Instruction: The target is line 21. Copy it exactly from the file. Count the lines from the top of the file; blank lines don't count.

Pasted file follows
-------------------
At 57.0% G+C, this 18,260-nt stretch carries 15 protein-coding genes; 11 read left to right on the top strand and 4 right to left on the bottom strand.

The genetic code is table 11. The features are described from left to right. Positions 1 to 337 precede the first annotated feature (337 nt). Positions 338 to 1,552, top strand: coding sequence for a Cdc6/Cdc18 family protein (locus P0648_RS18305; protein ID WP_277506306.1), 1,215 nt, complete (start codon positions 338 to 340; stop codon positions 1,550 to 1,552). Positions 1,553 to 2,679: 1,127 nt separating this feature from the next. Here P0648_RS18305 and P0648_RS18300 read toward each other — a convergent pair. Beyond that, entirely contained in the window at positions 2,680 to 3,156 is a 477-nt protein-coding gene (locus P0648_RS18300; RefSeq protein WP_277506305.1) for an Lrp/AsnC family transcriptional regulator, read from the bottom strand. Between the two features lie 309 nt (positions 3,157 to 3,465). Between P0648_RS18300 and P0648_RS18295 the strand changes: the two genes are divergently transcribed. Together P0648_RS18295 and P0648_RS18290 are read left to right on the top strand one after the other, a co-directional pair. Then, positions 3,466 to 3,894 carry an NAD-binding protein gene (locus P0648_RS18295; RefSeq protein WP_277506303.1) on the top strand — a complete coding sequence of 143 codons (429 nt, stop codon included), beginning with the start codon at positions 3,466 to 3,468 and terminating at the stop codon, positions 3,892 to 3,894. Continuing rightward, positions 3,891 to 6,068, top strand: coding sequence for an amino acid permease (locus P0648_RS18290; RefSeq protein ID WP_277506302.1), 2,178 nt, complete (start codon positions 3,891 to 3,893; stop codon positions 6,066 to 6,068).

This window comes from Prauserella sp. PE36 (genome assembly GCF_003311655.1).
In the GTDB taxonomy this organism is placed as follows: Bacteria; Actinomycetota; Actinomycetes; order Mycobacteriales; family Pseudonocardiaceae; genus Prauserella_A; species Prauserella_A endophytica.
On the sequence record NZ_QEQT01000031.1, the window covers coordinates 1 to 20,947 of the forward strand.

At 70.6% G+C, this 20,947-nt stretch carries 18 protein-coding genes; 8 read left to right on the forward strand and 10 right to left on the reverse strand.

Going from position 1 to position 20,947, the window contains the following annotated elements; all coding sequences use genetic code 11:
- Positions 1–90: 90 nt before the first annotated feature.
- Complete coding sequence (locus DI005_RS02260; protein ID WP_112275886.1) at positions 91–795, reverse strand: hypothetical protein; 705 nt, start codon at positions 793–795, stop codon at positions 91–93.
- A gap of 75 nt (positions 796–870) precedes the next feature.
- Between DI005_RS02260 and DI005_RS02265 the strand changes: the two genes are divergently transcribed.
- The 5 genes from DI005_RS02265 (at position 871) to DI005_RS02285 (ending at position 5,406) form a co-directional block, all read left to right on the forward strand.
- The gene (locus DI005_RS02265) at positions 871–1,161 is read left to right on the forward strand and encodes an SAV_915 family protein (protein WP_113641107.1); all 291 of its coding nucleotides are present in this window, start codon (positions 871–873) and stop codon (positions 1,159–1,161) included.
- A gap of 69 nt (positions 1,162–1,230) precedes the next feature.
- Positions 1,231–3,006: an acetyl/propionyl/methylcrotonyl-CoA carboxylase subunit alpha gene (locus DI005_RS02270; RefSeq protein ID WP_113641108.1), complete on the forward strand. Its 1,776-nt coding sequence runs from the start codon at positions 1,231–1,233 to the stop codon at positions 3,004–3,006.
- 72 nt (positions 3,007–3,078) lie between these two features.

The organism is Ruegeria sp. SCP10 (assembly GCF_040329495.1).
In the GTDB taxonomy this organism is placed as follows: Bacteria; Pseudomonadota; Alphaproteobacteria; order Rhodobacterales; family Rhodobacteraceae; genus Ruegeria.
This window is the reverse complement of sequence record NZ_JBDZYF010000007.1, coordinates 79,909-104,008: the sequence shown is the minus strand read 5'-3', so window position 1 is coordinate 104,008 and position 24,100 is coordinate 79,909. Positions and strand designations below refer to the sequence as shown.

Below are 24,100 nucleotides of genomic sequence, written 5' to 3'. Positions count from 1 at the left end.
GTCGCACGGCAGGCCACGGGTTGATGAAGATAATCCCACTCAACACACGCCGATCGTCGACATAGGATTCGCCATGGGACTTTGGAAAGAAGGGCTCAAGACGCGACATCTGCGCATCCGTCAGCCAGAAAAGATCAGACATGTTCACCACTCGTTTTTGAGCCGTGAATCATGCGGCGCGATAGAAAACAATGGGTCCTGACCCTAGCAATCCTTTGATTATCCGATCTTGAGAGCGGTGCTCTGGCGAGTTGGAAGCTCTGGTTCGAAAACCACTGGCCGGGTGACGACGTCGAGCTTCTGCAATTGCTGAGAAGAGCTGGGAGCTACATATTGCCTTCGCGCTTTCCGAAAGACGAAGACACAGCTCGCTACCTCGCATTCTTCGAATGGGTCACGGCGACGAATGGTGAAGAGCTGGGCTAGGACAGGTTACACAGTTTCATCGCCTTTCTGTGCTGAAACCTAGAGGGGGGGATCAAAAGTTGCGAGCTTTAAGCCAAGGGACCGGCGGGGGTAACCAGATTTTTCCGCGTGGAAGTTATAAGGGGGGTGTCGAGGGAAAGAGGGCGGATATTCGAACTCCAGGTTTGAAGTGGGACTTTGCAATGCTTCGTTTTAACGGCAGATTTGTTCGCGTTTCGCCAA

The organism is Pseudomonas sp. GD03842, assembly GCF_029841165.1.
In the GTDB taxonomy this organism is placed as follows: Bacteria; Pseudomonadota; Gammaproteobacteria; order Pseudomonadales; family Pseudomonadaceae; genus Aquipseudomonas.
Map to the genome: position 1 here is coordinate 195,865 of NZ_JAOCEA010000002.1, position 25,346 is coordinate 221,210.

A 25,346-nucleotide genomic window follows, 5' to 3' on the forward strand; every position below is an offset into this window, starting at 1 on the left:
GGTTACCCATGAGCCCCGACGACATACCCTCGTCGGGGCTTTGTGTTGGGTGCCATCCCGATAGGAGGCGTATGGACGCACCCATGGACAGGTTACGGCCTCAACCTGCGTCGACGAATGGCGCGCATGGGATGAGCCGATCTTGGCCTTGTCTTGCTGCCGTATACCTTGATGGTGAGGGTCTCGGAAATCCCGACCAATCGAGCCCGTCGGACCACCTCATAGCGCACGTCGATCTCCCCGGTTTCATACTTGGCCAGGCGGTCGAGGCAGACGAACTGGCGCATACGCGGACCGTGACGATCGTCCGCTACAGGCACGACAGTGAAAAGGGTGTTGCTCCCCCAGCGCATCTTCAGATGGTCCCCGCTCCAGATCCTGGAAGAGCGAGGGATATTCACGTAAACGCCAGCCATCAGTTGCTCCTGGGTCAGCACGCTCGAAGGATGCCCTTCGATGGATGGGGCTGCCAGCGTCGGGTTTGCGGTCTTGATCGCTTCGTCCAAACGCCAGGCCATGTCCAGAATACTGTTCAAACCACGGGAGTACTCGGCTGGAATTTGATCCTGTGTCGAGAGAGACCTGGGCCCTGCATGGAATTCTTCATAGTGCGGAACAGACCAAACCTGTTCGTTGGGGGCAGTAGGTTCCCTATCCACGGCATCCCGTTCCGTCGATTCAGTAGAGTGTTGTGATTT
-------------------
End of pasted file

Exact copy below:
GTCGCACGGCAGGCCACGGGTTGATGAAGATAATCCCACTCAACACACGCCGATCGTCGACATAGGATTCGCCATGGGACTTTGGAAAGAAGGGCTCAAGACGCGACATCTGCGCATCCGTCAGCCAGAAAAGATCAGACATGTTCACCACTCGTTTTTGAGCCGTGAATCATGCGGCGCGATAGAAAACAATGGGTCCTGACCCTAGCAATCCTTTGATTATCCGATCTTGAGAGCGGTGCTCTGGCGAGTTGGAAGCTCTGGTTCGAAAACCACTGGCCGGGTGACGACGTCGAGCTTCTGCAATTGCTGAGAAGAGCTGGGAGCTACATATTGCCTTCGCGCTTTCCGAAAGACGAAGACACAGCTCGCTACCTCGCATTCTTCGAATGGGTCACGGCGACGAATGGTGAAGAGCTGGGCTAGGACAGGTTACACAGTTTCATCGCCTTTCTGTGCTGAAACCTAGAGGGGGGGATCAAAAGTTGCGAGCTTTAAGCCAAGGGACCGGCGGGGGTAACCAGATTTTTCCGCGTGGAAGTTATAAGGGGGGTGTCGAGGGAAAGAGGGCGGATATTCGAACTCCAGGTTTGAAGTGGGACTTTGCAATGCTTCGTTTTAACGGCAGATTTGTTCGCGTTTCGCCAA